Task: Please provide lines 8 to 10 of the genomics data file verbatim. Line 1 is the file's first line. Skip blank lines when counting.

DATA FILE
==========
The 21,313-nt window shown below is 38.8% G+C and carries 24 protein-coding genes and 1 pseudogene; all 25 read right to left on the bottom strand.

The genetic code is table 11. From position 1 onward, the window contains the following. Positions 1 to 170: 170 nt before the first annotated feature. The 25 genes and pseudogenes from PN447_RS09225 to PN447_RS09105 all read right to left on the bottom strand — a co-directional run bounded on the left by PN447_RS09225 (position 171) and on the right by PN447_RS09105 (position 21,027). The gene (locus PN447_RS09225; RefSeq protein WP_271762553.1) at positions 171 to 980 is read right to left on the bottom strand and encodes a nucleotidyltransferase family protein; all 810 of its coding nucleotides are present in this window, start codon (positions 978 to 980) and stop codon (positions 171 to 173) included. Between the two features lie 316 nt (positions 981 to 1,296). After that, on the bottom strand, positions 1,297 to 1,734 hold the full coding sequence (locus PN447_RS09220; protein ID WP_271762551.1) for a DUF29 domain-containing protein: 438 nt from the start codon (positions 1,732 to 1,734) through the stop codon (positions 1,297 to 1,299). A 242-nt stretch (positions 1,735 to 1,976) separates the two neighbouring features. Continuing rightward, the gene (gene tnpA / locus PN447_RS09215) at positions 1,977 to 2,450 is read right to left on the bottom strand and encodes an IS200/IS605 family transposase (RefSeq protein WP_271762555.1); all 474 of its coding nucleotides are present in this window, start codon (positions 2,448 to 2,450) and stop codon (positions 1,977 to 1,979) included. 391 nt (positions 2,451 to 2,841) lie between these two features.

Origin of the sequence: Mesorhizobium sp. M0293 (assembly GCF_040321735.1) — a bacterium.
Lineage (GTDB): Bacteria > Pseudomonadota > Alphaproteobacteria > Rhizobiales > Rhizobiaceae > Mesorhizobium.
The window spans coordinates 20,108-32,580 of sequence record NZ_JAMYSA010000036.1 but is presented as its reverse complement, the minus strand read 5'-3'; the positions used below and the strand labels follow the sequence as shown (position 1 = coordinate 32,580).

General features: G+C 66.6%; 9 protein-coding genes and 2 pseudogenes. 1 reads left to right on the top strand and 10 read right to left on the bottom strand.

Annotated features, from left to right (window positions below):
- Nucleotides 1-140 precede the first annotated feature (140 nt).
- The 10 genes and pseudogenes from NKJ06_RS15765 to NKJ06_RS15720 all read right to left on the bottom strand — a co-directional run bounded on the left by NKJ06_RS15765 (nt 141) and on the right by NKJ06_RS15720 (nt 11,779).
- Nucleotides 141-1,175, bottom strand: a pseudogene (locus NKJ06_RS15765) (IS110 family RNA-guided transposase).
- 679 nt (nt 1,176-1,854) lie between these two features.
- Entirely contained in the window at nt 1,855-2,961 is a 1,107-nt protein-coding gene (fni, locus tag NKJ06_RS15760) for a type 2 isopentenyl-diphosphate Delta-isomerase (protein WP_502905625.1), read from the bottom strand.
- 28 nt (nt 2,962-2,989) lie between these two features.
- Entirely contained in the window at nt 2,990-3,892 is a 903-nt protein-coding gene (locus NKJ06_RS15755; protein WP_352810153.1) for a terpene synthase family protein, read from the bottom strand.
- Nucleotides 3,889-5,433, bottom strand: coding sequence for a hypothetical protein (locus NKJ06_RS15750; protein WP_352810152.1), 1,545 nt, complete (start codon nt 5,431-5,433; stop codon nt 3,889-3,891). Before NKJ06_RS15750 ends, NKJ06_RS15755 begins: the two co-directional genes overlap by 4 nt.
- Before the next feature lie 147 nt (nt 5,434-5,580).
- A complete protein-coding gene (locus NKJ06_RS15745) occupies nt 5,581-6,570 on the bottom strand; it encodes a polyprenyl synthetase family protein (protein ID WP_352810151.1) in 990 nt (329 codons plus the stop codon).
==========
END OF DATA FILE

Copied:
- Nucleotides 1-140 precede the first annotated feature (140 nt).
- The 10 genes and pseudogenes from NKJ06_RS15765 to NKJ06_RS15720 all read right to left on the bottom strand — a co-directional run bounded on the left by NKJ06_RS15765 (nt 141) and on the right by NKJ06_RS15720 (nt 11,779).
- Nucleotides 141-1,175, bottom strand: a pseudogene (locus NKJ06_RS15765) (IS110 family RNA-guided transposase).